Amend the First Amendment to Solve the Second AmendmentMarch 14, 2018
Going door to door in Baghdad to collect AK-47 assault rifles was the most insane mission my combat advisor team ever accompanied our Iraqi infantry battalion on. It was late 2006, the bloodshed from the sectarian conflict was spiraling into open warfare, and there we were going neighborhood to neighborhood, entering every household once the women had been segregated, and requesting that they turn over their assault rifles. The craziest part was not that we let each family keep one assault weapon upon registration or that we did this without the American reinforcements that President George W. Bush's troop surge would later yield. The craziest part is that despite their society unraveling towards civil war, we collected caches of weapons without a single shot fired because their leaders agreed that the sole purpose of these instruments of war was inflicting mass casualties and not self-defense.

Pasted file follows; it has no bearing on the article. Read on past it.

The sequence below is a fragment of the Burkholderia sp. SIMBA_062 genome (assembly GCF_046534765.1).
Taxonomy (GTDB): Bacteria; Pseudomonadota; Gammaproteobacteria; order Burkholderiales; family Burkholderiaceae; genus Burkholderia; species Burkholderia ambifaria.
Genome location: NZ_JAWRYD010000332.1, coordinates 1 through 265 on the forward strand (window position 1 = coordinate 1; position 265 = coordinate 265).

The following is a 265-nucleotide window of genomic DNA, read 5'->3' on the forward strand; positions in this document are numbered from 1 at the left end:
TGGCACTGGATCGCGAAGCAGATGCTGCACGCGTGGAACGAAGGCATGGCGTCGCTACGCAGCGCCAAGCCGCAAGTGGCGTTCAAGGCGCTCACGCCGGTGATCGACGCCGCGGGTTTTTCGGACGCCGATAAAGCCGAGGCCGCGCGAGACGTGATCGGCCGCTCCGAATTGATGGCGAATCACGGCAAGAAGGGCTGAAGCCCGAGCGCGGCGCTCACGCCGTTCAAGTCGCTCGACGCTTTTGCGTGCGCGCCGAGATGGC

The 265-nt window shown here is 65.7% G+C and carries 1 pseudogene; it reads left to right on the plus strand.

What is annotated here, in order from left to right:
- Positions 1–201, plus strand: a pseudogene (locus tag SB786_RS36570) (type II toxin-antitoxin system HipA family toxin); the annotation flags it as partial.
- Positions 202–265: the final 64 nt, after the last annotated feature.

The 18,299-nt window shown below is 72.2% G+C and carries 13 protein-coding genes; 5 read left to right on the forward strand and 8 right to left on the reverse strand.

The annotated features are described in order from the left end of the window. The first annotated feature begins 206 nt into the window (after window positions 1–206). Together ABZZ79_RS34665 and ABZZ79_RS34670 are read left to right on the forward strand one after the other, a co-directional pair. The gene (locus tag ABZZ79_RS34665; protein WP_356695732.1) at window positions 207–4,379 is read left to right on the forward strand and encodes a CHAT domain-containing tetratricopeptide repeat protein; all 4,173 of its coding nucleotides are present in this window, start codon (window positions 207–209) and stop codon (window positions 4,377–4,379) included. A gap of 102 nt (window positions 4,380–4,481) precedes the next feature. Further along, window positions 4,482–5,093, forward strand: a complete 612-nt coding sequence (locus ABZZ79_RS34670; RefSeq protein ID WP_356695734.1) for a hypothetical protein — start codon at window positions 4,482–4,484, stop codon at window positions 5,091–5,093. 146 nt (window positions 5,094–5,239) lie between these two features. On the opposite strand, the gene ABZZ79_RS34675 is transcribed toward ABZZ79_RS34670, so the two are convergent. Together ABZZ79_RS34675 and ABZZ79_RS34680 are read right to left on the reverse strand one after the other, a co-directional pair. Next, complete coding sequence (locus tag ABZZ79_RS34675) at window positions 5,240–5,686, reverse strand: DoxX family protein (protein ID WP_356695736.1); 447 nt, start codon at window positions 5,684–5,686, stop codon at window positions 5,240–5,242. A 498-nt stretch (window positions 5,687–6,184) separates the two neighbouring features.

Even crazier, given our founding fathers feared both standing armies and the lower classes seizing power through armed rebellion, is that the crux of the ongoing assault rifle debate is the placement of a single comma in the Second Amendment. According to a landmark 2008 Supreme Court decision, the placement of the second comma in "A well-regulated militia, being necessary to the security of a free state," makes that entire clause perfunctory and "the right of the people to keep and bear Arms, shall not be infringed" the sole operative clause. The 5-4 District of Columbia v. Heller decision radically broke with all precedent, finding for the first time ever that an individual's Second Amendment right to possess a firearm for self-defense was unconnected with militia service and in doing so struck down both Washington D.C.'s handgun ban and their requirement that all long guns be kept trigger locked or disassembled. Under the Constitution, clarifying this Second Amendment comma would require three quarters of the States to approve an amendment that was created by either a two-thirds majority vote of both Houses of Congress or a constitutional convention called for by two-thirds of State legislatures. Obviously, this herculean task would face significantly more resistance than actual meaningful federal gun legislation such as allowing the Center of Disease Control to research the ninety Americans that die daily from gun violence, a universal background check to close the gun show loophole, or overturning the immunity gun manufactures enjoy when their weapons like the Sig Sauer MCX are used in carnages like the Pulse nightclub.